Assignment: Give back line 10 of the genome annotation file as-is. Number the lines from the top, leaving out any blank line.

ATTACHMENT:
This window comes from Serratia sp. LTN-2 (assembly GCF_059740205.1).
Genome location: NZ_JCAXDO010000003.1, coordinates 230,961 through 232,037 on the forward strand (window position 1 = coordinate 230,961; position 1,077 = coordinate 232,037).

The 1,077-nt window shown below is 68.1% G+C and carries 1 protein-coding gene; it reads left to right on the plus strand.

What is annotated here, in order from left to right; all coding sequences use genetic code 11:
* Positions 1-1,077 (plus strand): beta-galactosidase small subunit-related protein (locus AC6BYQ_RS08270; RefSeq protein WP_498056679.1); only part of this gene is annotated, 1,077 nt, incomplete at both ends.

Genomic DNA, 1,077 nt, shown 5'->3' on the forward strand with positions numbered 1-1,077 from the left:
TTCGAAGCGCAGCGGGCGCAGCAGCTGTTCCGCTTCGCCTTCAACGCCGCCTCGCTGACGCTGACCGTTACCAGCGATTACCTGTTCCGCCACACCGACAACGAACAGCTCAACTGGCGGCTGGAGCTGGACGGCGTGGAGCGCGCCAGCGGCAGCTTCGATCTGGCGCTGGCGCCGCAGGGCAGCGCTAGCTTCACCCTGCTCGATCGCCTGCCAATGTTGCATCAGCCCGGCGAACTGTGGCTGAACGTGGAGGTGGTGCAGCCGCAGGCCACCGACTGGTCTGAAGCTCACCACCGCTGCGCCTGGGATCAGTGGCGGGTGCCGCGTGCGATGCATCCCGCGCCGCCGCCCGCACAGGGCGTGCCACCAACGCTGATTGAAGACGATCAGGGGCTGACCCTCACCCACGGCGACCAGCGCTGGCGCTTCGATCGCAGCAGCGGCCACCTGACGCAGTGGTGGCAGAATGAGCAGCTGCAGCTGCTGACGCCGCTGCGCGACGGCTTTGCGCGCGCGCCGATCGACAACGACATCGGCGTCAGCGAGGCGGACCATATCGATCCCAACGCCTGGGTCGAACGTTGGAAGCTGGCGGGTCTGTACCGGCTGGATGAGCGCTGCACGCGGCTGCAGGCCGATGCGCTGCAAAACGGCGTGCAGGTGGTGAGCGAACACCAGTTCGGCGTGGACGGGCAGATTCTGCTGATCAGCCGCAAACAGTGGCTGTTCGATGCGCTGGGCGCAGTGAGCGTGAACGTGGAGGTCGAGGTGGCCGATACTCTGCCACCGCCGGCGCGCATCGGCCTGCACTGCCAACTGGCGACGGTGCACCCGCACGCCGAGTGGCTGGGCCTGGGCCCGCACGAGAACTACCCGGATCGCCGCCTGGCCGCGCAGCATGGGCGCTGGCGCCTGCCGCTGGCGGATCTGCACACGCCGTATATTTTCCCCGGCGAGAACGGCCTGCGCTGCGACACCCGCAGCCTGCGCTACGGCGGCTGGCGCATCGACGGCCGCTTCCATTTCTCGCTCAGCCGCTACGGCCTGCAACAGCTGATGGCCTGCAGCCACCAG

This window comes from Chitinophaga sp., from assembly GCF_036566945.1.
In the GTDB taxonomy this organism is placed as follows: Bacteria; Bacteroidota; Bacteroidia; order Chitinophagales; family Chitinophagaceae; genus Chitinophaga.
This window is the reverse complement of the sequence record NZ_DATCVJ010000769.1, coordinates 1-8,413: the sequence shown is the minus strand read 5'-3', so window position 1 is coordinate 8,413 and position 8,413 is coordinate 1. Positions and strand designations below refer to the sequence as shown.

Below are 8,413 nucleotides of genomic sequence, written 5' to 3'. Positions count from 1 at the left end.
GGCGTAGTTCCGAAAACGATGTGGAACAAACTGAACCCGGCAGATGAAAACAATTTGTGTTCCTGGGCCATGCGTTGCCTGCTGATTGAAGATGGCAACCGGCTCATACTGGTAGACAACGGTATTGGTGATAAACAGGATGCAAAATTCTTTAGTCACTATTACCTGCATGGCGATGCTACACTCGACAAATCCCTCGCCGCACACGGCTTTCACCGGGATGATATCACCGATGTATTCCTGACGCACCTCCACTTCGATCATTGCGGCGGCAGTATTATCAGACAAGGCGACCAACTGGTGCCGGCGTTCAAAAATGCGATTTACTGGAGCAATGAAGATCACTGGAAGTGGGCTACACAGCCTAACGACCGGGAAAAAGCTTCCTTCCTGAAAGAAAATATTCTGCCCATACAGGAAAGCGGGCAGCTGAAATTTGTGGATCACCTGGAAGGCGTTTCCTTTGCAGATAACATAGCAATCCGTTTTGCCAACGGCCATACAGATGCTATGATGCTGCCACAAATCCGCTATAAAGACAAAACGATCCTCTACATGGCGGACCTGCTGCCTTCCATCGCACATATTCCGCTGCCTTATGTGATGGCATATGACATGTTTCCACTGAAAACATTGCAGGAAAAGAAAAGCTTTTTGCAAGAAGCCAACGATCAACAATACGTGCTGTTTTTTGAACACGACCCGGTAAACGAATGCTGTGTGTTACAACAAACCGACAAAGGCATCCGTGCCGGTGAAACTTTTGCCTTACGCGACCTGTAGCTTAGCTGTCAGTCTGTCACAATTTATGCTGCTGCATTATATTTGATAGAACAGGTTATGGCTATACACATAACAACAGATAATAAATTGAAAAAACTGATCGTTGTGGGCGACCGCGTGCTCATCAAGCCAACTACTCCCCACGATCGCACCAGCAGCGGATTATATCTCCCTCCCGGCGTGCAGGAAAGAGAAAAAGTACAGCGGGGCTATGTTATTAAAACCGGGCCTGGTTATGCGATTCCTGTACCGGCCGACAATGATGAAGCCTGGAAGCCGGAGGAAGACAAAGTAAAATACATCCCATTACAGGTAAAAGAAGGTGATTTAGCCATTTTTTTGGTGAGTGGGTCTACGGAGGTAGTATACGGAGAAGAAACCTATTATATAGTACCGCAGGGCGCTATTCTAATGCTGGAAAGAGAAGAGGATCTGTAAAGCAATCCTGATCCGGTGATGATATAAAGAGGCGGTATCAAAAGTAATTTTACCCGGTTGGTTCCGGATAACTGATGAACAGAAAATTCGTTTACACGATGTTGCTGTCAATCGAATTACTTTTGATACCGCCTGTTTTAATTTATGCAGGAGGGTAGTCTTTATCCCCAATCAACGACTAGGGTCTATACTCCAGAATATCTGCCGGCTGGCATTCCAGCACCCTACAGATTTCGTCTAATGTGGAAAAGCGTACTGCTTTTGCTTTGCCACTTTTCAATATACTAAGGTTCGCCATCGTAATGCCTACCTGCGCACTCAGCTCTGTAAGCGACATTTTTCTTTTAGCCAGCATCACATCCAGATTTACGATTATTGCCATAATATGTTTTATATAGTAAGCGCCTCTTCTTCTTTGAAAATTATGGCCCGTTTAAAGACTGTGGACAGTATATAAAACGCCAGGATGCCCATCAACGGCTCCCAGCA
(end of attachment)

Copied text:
This window is the reverse complement of the sequence record NZ_DATCVJ010000769.1, coordinates 1-8,413: the sequence shown is the minus strand read 5'-3', so window position 1 is coordinate 8,413 and position 8,413 is coordinate 1. Positions and strand designations below refer to the sequence as shown.